Fewer young children are getting vaccination against many diseases than in years past, opening the door for preventable disease outbreaks, according to new data from the Centers for Disease Control and Prevention. The threat is especially acute in uninsured and Medicaid-insured children. The CDC report, Vaccination Coverage Among Children Aged 19–35 Months—United States, 2018, notes that children under 2 years of age, in particular, are less likely to receive all the recommended vaccinations than in years past. Even the youngest children are being immunized in shrinking numbers; between 2001 and 2015, the percentage of babies and toddlers who were unvaccinated rose from 0.3% to 1.3%. The CDC notes that failing to provide children with recommended vaccinations makes the threat of reemergence for diseases that were on the wane very real. As regular readers of JUCM News know, outbreaks of mumps and chickenpox—both of which can often be prevented by immunizations—occurred among children in various parts of the country in recent months. Last year, 185 children died from influenza in the United States; the CDC says roughly 80% of them did not receive a flu shot. The print version of JUCM is in the midst of a two-part series on protecting patients from the flu in the urgent care setting. The first article is available on our website right now; the second will be the cover story in the December issue.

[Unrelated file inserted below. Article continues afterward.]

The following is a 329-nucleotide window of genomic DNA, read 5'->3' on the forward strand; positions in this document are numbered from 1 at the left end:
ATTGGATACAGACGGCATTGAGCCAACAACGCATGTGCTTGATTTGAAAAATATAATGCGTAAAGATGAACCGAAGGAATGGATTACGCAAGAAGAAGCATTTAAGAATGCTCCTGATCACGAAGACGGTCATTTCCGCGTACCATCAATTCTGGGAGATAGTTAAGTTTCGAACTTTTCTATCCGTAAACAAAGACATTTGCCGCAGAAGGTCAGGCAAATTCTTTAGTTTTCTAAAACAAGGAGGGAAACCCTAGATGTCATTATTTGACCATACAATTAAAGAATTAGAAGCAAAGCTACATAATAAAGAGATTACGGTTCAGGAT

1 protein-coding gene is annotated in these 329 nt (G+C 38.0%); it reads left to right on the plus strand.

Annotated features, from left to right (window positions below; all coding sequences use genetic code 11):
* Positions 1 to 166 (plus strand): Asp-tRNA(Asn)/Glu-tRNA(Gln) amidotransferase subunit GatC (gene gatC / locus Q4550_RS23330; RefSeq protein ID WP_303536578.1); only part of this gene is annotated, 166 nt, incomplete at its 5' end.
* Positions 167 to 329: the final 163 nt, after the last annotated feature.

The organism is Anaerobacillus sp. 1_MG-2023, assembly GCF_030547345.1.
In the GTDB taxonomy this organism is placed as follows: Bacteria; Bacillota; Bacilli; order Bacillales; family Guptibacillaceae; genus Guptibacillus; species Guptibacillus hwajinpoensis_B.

Ranks of Unvaccinated Children Are Growing, Putting Others at Risk
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